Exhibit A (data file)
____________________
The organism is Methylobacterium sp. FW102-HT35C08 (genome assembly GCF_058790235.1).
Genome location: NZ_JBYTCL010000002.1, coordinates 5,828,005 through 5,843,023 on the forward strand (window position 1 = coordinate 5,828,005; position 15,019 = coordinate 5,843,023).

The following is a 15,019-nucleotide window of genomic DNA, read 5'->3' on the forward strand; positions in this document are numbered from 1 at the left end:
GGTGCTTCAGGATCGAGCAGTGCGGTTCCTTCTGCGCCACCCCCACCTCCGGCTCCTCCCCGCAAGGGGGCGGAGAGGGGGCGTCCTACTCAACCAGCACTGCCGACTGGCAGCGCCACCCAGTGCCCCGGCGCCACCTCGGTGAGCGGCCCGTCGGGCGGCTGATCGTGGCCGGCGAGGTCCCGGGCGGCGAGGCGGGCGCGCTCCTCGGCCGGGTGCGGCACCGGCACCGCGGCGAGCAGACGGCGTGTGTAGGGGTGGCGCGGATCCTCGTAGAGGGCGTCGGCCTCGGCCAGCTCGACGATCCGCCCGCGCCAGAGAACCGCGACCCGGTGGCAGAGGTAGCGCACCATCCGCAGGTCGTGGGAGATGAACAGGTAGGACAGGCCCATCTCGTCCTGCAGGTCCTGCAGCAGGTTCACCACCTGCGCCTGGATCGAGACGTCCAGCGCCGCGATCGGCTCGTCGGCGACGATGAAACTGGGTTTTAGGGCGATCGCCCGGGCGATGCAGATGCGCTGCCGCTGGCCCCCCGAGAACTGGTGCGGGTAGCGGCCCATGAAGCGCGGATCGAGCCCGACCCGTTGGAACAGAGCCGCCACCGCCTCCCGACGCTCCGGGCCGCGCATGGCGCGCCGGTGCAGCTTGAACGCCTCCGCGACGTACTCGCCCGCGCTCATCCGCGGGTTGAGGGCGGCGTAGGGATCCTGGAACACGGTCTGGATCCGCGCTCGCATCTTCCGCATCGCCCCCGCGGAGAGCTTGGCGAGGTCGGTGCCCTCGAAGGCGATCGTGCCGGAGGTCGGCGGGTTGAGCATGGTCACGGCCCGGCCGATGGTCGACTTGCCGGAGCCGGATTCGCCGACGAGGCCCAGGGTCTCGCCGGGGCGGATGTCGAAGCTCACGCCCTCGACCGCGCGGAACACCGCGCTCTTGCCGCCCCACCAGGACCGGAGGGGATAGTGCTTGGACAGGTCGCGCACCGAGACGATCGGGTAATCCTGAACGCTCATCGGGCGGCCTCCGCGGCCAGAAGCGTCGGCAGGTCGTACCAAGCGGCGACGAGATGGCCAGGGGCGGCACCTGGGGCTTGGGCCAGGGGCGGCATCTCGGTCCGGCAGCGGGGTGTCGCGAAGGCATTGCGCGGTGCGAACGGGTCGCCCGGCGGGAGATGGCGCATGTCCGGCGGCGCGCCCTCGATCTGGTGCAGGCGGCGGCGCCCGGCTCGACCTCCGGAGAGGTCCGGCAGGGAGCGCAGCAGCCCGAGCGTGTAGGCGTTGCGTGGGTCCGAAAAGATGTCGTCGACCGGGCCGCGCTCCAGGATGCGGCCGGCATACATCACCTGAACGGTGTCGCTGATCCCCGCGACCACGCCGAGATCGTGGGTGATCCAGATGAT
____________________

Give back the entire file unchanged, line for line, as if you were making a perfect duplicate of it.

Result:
The organism is Methylobacterium sp. FW102-HT35C08 (genome assembly GCF_058790235.1).
Genome location: NZ_JBYTCL010000002.1, coordinates 5,828,005 through 5,843,023 on the forward strand (window position 1 = coordinate 5,828,005; position 15,019 = coordinate 5,843,023).

The following is a 15,019-nucleotide window of genomic DNA, read 5'->3' on the forward strand; positions in this document are numbered from 1 at the left end:
GGTGCTTCAGGATCGAGCAGTGCGGTTCCTTCTGCGCCACCCCCACCTCCGGCTCCTCCCCGCAAGGGGGCGGAGAGGGGGCGTCCTACTCAACCAGCACTGCCGACTGGCAGCGCCACCCAGTGCCCCGGCGCCACCTCGGTGAGCGGCCCGTCGGGCGGCTGATCGTGGCCGGCGAGGTCCCGGGCGGCGAGGCGGGCGCGCTCCTCGGCCGGGTGCGGCACCGGCACCGCGGCGAGCAGACGGCGTGTGTAGGGGTGGCGCGGATCCTCGTAGAGGGCGTCGGCCTCGGCCAGCTCGACGATCCGCCCGCGCCAGAGAACCGCGACCCGGTGGCAGAGGTAGCGCACCATCCGCAGGTCGTGGGAGATGAACAGGTAGGACAGGCCCATCTCGTCCTGCAGGTCCTGCAGCAGGTTCACCACCTGCGCCTGGATCGAGACGTCCAGCGCCGCGATCGGCTCGTCGGCGACGATGAAACTGGGTTTTAGGGCGATCGCCCGGGCGATGCAGATGCGCTGCCGCTGGCCCCCCGAGAACTGGTGCGGGTAGCGGCCCATGAAGCGCGGATCGAGCCCGACCCGTTGGAACAGAGCCGCCACCGCCTCCCGACGCTCCGGGCCGCGCATGGCGCGCCGGTGCAGCTTGAACGCCTCCGCGACGTACTCGCCCGCGCTCATCCGCGGGTTGAGGGCGGCGTAGGGATCCTGGAACACGGTCTGGATCCGCGCTCGCATCTTCCGCATCGCCCCCGCGGAGAGCTTGGCGAGGTCGGTGCCCTCGAAGGCGATCGTGCCGGAGGTCGGCGGGTTGAGCATGGTCACGGCCCGGCCGATGGTCGACTTGCCGGAGCCGGATTCGCCGACGAGGCCCAGGGTCTCGCCGGGGCGGATGTCGAAGCTCACGCCCTCGACCGCGCGGAACACCGCGCTCTTGCCGCCCCACCAGGACCGGAGGGGATAGTGCTTGGACAGGTCGCGCACCGAGACGATCGGGTAATCCTGAACGCTCATCGGGCGGCCTCCGCGGCCAGAAGCGTCGGCAGGTCGTACCAAGCGGCGACGAGATGGCCAGGGGCGGCACCTGGGGCTTGGGCCAGGGGCGGCATCTCGGTCCGGCAGCGGGGTGTCGCGAAGGCATTGCGCGGTGCGAACGGGTCGCCCGGCGGGAGATGGCGCATGTCCGGCGGCGCGCCCTCGATCTGGTGCAGGCGGCGGCGCCCGGCTCGACCTCCGGAGAGGTCCGGCAGGGAGCGCAGCAGCCCGAGCGTGTAGGCGTTGCGTGGGTCCGAAAAGATGTCGTCGACCGGGCCGCGCTCCAGGATGCGGCCGGCATACATCACCTGAACGGTGTCGCTGATCCCCGCGACCACGCCGAGATCGTGGGTGATCCAGATGAT